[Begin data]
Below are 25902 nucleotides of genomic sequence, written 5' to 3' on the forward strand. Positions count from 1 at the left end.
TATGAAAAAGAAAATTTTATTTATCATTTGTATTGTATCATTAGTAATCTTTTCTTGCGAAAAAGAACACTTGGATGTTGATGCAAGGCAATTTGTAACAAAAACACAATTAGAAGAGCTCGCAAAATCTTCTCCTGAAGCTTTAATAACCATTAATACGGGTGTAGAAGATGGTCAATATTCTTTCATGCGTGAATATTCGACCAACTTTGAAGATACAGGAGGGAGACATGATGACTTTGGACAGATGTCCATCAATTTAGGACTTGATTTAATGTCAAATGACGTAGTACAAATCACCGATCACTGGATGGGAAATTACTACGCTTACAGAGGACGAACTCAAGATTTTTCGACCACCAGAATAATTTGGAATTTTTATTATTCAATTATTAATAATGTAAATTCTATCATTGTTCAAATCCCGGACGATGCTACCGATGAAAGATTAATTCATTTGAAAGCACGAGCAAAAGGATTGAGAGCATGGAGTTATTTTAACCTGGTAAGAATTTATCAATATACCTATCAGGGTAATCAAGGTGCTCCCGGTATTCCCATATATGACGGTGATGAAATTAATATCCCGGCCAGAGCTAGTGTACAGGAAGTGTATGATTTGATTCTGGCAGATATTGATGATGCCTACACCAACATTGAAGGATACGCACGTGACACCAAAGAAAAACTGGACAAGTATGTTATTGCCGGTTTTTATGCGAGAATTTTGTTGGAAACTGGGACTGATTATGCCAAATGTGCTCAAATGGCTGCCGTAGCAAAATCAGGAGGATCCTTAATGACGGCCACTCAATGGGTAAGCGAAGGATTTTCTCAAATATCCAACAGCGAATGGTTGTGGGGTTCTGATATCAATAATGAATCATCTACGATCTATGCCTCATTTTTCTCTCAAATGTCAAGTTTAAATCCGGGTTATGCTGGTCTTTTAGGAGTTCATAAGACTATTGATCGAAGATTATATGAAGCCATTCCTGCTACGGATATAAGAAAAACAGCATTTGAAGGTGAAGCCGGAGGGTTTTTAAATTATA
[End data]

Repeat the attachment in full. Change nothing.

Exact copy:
Below are 25902 nucleotides of genomic sequence, written 5' to 3' on the forward strand. Positions count from 1 at the left end.
TATGAAAAAGAAAATTTTATTTATCATTTGTATTGTATCATTAGTAATCTTTTCTTGCGAAAAAGAACACTTGGATGTTGATGCAAGGCAATTTGTAACAAAAACACAATTAGAAGAGCTCGCAAAATCTTCTCCTGAAGCTTTAATAACCATTAATACGGGTGTAGAAGATGGTCAATATTCTTTCATGCGTGAATATTCGACCAACTTTGAAGATACAGGAGGGAGACATGATGACTTTGGACAGATGTCCATCAATTTAGGACTTGATTTAATGTCAAATGACGTAGTACAAATCACCGATCACTGGATGGGAAATTACTACGCTTACAGAGGACGAACTCAAGATTTTTCGACCACCAGAATAATTTGGAATTTTTATTATTCAATTATTAATAATGTAAATTCTATCATTGTTCAAATCCCGGACGATGCTACCGATGAAAGATTAATTCATTTGAAAGCACGAGCAAAAGGATTGAGAGCATGGAGTTATTTTAACCTGGTAAGAATTTATCAATATACCTATCAGGGTAATCAAGGTGCTCCCGGTATTCCCATATATGACGGTGATGAAATTAATATCCCGGCCAGAGCTAGTGTACAGGAAGTGTATGATTTGATTCTGGCAGATATTGATGATGCCTACACCAACATTGAAGGATACGCACGTGACACCAAAGAAAAACTGGACAAGTATGTTATTGCCGGTTTTTATGCGAGAATTTTGTTGGAAACTGGGACTGATTATGCCAAATGTGCTCAAATGGCTGCCGTAGCAAAATCAGGAGGATCCTTAATGACGGCCACTCAATGGGTAAGCGAAGGATTTTCTCAAATATCCAACAGCGAATGGTTGTGGGGTTCTGATATCAATAATGAATCATCTACGATCTATGCCTCATTTTTCTCTCAAATGTCAAGTTTAAATCCGGGTTATGCTGGTCTTTTAGGAGTTCATAAGACTATTGATCGAAGATTATATGAAGCCATTCCTGCTACGGATATAAGAAAAACAGCATTTGAAGGTGAAGCCGGAGGGTTTTTAAATTATA